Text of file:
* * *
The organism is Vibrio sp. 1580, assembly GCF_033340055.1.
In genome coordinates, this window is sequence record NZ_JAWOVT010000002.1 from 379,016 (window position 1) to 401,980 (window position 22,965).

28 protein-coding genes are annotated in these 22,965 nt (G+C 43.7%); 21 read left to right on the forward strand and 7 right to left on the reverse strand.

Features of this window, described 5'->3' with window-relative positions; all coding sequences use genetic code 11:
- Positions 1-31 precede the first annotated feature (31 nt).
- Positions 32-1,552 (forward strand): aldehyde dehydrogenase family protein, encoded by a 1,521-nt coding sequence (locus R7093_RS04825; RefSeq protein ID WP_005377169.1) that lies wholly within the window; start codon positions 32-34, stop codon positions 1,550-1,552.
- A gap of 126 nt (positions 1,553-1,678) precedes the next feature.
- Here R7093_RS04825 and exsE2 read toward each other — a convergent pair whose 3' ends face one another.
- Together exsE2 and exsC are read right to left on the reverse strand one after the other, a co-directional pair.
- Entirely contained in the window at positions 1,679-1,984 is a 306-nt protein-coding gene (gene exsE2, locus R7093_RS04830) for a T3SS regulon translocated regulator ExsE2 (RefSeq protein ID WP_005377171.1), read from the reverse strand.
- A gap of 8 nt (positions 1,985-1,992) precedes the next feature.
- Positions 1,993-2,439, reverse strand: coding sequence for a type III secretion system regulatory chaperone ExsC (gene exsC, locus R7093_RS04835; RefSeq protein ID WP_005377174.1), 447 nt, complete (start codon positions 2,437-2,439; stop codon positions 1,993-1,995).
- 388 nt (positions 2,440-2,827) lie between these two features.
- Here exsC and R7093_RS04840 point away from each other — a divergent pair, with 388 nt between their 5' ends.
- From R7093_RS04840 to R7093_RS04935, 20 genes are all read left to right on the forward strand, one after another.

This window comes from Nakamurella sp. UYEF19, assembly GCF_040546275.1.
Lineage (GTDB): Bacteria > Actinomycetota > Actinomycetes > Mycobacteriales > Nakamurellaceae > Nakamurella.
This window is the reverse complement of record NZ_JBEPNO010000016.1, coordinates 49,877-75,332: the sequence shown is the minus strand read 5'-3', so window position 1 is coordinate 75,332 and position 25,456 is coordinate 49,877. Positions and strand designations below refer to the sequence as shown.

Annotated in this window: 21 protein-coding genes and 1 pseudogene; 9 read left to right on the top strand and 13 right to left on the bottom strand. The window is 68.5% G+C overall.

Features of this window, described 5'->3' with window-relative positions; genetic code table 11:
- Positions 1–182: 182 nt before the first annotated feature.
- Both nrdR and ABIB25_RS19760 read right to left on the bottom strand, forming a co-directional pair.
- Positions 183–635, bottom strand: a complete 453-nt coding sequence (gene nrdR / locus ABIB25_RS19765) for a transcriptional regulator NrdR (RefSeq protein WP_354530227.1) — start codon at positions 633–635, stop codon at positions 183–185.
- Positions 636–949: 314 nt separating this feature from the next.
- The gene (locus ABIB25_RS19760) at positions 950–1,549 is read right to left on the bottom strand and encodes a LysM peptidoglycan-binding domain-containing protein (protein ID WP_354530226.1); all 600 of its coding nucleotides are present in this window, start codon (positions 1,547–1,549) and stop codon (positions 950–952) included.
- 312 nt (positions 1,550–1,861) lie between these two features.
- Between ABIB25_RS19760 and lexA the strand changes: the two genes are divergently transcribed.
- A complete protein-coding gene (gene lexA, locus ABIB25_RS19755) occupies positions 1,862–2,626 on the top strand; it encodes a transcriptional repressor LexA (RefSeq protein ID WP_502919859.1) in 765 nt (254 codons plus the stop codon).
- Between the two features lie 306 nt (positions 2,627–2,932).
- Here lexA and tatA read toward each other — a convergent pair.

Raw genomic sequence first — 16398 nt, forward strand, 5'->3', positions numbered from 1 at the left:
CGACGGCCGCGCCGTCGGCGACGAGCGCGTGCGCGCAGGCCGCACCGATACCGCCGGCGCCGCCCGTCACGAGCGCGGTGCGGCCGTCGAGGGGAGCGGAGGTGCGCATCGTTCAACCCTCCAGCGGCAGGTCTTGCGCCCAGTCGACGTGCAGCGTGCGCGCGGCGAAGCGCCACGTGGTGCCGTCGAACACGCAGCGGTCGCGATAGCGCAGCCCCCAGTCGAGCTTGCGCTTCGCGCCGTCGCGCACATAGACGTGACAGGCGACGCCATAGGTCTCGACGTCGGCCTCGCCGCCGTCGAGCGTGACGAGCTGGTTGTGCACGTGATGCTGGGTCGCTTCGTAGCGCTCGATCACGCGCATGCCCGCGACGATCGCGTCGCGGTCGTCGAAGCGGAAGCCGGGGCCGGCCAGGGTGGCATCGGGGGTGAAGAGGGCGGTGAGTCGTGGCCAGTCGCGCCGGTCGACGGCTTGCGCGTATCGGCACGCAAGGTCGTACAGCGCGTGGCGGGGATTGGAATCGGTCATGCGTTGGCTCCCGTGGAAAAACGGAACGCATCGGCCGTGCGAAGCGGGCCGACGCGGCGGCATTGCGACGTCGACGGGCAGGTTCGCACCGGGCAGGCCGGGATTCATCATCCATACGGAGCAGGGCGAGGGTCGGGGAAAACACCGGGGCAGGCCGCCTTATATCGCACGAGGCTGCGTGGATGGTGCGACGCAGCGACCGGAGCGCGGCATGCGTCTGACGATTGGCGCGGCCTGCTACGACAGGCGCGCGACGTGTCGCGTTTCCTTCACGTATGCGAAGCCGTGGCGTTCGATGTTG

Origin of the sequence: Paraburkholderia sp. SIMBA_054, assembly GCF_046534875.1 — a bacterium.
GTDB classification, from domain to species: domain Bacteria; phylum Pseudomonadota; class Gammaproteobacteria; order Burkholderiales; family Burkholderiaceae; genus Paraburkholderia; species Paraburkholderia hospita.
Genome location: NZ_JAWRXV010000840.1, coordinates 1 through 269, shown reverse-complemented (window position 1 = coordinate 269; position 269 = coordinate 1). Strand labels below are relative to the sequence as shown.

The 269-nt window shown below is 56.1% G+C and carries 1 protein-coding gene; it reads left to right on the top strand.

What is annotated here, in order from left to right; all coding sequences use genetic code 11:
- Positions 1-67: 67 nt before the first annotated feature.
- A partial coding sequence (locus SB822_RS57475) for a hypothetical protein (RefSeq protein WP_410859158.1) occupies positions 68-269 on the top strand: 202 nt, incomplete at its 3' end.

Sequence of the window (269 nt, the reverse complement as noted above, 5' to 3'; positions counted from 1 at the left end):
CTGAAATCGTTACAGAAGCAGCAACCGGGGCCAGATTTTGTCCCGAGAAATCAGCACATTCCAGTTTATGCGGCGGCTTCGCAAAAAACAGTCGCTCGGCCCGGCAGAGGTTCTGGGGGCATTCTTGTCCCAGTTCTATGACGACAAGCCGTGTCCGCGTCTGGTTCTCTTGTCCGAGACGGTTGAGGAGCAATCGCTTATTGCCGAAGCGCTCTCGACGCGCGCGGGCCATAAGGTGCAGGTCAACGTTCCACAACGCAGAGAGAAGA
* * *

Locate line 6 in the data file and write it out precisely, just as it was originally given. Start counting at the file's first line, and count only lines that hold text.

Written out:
- Positions 32-1,552 (forward strand): aldehyde dehydrogenase family protein, encoded by a 1,521-nt coding sequence (locus R7093_RS04825; RefSeq protein ID WP_005377169.1) that lies wholly within the window; start codon positions 32-34, stop codon positions 1,550-1,552.